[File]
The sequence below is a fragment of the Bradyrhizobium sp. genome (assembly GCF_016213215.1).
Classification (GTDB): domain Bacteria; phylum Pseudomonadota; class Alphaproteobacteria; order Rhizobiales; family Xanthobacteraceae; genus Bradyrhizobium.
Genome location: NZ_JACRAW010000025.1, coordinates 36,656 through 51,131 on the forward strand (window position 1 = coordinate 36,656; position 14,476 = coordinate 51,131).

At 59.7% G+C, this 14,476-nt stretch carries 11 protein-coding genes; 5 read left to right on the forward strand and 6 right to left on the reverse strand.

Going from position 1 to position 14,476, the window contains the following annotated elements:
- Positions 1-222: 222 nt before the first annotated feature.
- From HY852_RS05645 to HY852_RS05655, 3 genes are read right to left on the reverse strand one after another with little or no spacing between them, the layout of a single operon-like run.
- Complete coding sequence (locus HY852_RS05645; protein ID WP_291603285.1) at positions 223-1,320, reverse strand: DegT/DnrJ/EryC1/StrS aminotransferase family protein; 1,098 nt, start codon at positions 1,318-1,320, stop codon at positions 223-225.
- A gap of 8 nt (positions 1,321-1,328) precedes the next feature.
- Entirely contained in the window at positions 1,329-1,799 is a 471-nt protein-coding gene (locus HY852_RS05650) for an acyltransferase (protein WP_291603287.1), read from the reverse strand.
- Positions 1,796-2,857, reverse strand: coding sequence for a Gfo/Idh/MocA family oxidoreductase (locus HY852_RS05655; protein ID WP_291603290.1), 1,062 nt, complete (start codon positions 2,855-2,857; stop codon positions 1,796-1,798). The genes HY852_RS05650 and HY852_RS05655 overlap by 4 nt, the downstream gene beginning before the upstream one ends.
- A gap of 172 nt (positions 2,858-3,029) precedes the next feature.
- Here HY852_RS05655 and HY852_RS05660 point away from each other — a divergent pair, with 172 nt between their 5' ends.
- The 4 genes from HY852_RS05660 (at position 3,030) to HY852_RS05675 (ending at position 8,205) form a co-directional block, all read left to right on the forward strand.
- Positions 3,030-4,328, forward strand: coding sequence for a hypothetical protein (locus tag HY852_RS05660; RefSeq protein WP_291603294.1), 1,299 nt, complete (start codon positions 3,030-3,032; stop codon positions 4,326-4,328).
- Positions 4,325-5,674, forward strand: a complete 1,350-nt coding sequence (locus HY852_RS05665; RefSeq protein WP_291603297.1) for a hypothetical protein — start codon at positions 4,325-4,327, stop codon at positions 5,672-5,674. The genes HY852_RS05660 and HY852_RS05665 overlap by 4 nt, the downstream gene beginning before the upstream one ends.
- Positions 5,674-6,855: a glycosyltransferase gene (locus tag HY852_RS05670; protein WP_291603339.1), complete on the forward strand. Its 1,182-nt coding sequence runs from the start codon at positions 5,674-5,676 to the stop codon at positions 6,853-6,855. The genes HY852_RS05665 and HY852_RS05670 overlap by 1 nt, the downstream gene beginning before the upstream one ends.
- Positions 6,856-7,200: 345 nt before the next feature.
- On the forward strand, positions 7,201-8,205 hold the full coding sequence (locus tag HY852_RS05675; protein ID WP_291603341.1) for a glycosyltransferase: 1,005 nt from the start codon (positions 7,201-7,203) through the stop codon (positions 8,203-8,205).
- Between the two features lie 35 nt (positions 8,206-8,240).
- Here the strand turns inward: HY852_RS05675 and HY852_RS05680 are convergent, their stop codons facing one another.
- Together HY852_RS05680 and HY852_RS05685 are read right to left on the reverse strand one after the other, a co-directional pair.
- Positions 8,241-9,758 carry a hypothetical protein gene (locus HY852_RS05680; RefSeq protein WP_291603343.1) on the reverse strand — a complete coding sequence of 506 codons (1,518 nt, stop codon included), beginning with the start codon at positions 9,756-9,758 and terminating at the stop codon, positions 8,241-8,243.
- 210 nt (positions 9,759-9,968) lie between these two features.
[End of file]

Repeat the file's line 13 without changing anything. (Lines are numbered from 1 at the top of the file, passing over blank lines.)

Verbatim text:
- Here HY852_RS05655 and HY852_RS05660 point away from each other — a divergent pair, with 172 nt between their 5' ends.